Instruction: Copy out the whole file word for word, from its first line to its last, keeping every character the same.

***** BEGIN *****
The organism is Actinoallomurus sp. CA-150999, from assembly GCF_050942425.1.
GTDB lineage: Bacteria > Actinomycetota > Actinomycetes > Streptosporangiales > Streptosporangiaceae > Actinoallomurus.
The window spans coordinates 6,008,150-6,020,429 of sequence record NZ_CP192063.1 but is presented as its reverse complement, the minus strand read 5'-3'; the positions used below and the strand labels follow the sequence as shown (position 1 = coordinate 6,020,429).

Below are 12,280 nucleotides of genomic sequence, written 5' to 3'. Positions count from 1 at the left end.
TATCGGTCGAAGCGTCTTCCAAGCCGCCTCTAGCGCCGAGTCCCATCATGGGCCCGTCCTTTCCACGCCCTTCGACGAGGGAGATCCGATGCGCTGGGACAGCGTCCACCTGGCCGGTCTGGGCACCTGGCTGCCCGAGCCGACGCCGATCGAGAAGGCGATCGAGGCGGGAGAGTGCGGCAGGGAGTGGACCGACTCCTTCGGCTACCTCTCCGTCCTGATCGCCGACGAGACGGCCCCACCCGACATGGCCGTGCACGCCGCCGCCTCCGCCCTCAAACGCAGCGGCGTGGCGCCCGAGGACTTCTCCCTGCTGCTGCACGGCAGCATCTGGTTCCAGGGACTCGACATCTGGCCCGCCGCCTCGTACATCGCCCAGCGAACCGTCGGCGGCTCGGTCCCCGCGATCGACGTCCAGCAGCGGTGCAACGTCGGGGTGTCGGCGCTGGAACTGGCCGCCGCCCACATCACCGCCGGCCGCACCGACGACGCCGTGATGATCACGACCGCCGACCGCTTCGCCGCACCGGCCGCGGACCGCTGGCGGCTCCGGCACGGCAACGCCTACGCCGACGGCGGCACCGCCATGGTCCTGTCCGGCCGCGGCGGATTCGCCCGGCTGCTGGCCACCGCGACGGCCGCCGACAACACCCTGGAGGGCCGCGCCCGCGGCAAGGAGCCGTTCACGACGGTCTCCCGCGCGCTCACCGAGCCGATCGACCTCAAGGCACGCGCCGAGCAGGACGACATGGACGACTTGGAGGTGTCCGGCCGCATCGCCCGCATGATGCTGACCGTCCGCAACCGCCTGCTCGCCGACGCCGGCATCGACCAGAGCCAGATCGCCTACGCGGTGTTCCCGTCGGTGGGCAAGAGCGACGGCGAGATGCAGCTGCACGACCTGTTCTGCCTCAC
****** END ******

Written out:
The organism is Actinoallomurus sp. CA-150999, from assembly GCF_050942425.1.
GTDB lineage: Bacteria > Actinomycetota > Actinomycetes > Streptosporangiales > Streptosporangiaceae > Actinoallomurus.
The window spans coordinates 6,008,150-6,020,429 of sequence record NZ_CP192063.1 but is presented as its reverse complement, the minus strand read 5'-3'; the positions used below and the strand labels follow the sequence as shown (position 1 = coordinate 6,020,429).

Below are 12,280 nucleotides of genomic sequence, written 5' to 3'. Positions count from 1 at the left end.
TATCGGTCGAAGCGTCTTCCAAGCCGCCTCTAGCGCCGAGTCCCATCATGGGCCCGTCCTTTCCACGCCCTTCGACGAGGGAGATCCGATGCGCTGGGACAGCGTCCACCTGGCCGGTCTGGGCACCTGGCTGCCCGAGCCGACGCCGATCGAGAAGGCGATCGAGGCGGGAGAGTGCGGCAGGGAGTGGACCGACTCCTTCGGCTACCTCTCCGTCCTGATCGCCGACGAGACGGCCCCACCCGACATGGCCGTGCACGCCGCCGCCTCCGCCCTCAAACGCAGCGGCGTGGCGCCCGAGGACTTCTCCCTGCTGCTGCACGGCAGCATCTGGTTCCAGGGACTCGACATCTGGCCCGCCGCCTCGTACATCGCCCAGCGAACCGTCGGCGGCTCGGTCCCCGCGATCGACGTCCAGCAGCGGTGCAACGTCGGGGTGTCGGCGCTGGAACTGGCCGCCGCCCACATCACCGCCGGCCGCACCGACGACGCCGTGATGATCACGACCGCCGACCGCTTCGCCGCACCGGCCGCGGACCGCTGGCGGCTCCGGCACGGCAACGCCTACGCCGACGGCGGCACCGCCATGGTCCTGTCCGGCCGCGGCGGATTCGCCCGGCTGCTGGCCACCGCGACGGCCGCCGACAACACCCTGGAGGGCCGCGCCCGCGGCAAGGAGCCGTTCACGACGGTCTCCCGCGCGCTCACCGAGCCGATCGACCTCAAGGCACGCGCCGAGCAGGACGACATGGACGACTTGGAGGTGTCCGGCCGCATCGCCCGCATGATGCTGACCGTCCGCAACCGCCTGCTCGCCGACGCCGGCATCGACCAGAGCCAGATCGCCTACGCGGTGTTCCCGTCGGTGGGCAAGAGCGACGGCGAGATGCAGCTGCACGACCTGTTCTGCCTCAC